We arrived in Providence on Wednesday afternoon. Just in the walk from the train station to the hotel, I got the impression that this was a very nice city. Also, Providence is on a bay and has a few rivers around it, so parts of the city were very hilly. This I really enjoyed since it gave me the opportunity to go for run in the mornings and tackle a few good hills, something that is not really possible in Berlin.

The workshop was held at ICERM, since it was jointly hosted by them and DIMACS. Daniel gave his talk about SCIP-Jack in the session prior to lunch. He did very well and provided great explanation of the solver's key features. Since this challenge focused on the many different variants of Steiner tree problems, the talks were diverse and varied. The workshop provided a good overview on some of the work that is currently being performed on Steiner tree problems. One talk that really stuck with me was related to the Maximum Weight Connected Subgraph problem. This is because that problem type is closely related to the Unrooted Set Covering Connected Subgraph problem that I have done some work on. It was great to see a wide variety of talks on Steiner tree problems and the many related applications.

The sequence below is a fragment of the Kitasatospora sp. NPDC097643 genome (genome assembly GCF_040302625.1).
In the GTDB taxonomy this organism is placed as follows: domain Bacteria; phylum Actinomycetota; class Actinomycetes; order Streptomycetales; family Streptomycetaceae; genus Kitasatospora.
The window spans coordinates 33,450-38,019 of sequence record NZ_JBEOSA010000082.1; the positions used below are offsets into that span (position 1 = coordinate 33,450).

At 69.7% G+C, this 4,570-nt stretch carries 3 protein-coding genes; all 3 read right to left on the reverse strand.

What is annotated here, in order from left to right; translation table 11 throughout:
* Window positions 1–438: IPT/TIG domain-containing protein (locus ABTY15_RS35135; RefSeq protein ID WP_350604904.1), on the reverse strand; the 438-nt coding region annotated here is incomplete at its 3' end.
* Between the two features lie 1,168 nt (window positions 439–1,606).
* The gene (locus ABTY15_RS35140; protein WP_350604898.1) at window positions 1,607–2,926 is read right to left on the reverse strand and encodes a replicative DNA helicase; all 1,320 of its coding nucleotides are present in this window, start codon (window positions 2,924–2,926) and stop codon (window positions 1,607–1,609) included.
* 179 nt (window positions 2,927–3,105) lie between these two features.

The challenge results!!!

All throughout the workshop, Gerald was constantly working on the evaluation of the competition submissions. The evaluation runs were planned to finish just before the workshop. However, there was a problem with the some of the instances that required the rerunning of the evaluations. This meant that Gerald had to work on the evaluations through the night on Thursday and then during the workshop up to 30 minutes before he was due to present the results. Luckily they all the evaluations finished in time.

Since there were many different variants for the Steiner tree problem, it was difficult to name a single winner. However, a collaboration between the University of Padua and the University of Vienna developed a solver that was most consistent in winning the variants that they challenged. SCIP-Jack was able to solve the most variants of all the solvers and were reasonably competitive, even winning one of the challenges for the Rooted Prize Collecting Steiner Tree problem. We were very happy with that result.

All over now - well nearly

So we developed SCIP-Jack, submitted it to the challenge, attended the workshop - we should be all done. That is not true, this solver has been developed so we can release it with SCIP in the future so that people can have access to a general solver for Steiner tree problems. So we need to make sure the code is up to standard for public use. Additionally, we have written the first parts of the paper related to SCIP-Jack. Very soon we will be looking to submit this to a journal. So there is a little bit more work to do.

This little more work is very worthwhile though. This project involved a lot of learning for me and it was a lot of fun being part of a team striving for success in a challenge. Additionally, I was able to meet a number of great people during my trip to the USA. The trip also gave me an opportunity to post a large number of tweets about the DIMACS Challenge, which is always a bit of fun. There is always the added benefit of having something to blog about. So, overall the DIMACS Challenge has been a really great experience.